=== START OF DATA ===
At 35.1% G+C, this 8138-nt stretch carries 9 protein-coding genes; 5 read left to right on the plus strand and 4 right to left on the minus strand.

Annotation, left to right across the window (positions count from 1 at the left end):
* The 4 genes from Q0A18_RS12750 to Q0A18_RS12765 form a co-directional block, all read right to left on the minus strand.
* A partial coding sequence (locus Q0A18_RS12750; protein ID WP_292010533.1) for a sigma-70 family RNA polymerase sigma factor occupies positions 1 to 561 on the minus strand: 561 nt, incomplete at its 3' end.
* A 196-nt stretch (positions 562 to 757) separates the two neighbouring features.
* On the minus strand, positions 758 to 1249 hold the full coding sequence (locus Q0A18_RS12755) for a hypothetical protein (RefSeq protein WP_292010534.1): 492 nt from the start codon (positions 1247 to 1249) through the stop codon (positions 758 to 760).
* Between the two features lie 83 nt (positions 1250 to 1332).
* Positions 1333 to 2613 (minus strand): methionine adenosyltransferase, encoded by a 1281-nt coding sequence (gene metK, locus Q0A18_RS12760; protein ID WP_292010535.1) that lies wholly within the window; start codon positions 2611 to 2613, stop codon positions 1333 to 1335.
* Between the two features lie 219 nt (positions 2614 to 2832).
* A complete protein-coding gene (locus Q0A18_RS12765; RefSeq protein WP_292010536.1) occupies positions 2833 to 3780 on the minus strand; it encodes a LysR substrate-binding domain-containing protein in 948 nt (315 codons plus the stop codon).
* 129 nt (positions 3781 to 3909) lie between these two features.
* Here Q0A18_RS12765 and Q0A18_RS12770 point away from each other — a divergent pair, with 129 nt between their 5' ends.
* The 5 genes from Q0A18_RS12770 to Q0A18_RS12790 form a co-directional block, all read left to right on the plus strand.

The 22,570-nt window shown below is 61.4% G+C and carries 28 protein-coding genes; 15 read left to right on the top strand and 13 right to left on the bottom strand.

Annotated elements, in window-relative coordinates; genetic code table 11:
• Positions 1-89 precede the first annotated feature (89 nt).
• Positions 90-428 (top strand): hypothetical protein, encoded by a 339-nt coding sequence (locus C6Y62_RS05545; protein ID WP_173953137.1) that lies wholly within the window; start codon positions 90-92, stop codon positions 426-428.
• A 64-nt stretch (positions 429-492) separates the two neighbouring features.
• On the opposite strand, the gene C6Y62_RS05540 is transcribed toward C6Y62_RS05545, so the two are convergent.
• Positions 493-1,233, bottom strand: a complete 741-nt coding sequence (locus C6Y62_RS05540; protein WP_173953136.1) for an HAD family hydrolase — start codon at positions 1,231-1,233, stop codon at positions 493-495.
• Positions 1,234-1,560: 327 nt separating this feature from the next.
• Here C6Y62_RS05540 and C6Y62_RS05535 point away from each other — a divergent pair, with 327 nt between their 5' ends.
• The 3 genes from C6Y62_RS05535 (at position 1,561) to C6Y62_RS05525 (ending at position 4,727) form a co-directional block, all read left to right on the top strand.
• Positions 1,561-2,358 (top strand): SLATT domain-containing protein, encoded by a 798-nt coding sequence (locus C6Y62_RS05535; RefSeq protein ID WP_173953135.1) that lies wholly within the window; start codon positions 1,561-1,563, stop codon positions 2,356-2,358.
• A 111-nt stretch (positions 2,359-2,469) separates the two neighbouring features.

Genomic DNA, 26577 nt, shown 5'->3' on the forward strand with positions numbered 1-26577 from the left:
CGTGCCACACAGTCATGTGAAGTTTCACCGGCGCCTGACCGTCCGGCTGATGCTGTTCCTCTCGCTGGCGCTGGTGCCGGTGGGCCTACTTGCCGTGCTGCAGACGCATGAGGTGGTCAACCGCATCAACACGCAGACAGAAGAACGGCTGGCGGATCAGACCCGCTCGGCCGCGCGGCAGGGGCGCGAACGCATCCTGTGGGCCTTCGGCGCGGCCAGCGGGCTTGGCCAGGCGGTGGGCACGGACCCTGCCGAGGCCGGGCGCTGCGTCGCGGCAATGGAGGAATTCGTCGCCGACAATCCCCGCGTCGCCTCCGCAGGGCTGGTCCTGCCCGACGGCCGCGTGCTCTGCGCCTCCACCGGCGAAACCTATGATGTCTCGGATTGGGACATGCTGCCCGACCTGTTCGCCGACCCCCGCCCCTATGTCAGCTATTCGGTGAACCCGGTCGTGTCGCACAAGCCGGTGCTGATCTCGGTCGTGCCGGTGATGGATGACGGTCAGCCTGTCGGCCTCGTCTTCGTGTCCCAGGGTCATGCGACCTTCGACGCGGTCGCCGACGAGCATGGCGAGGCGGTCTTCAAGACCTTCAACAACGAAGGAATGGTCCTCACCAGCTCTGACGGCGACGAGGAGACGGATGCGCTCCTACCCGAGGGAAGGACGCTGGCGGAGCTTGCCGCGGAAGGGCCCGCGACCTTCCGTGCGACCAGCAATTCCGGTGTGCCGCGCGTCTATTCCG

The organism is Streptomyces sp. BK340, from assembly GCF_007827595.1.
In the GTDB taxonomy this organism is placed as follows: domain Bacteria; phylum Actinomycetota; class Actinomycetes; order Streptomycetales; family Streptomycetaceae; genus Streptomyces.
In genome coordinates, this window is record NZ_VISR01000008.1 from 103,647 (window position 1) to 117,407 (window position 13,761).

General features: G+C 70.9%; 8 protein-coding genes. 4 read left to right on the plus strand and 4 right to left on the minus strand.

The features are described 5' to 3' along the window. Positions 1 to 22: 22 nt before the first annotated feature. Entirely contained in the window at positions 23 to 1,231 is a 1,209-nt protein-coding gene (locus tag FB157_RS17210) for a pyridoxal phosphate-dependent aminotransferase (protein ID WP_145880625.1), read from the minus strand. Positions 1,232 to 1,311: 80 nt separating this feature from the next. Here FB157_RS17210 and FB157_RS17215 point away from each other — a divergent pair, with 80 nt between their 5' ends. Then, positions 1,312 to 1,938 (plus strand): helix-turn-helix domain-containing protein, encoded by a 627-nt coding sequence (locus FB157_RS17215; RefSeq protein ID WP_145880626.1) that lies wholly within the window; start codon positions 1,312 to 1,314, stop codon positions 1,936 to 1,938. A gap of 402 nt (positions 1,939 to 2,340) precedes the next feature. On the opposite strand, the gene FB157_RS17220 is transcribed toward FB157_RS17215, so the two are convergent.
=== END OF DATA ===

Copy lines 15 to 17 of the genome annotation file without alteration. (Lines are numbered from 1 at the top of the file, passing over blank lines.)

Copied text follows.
Annotated elements, in window-relative coordinates; genetic code table 11:
• Positions 1-89 precede the first annotated feature (89 nt).
• Positions 90-428 (top strand): hypothetical protein, encoded by a 339-nt coding sequence (locus C6Y62_RS05545; protein ID WP_173953137.1) that lies wholly within the window; start codon positions 90-92, stop codon positions 426-428.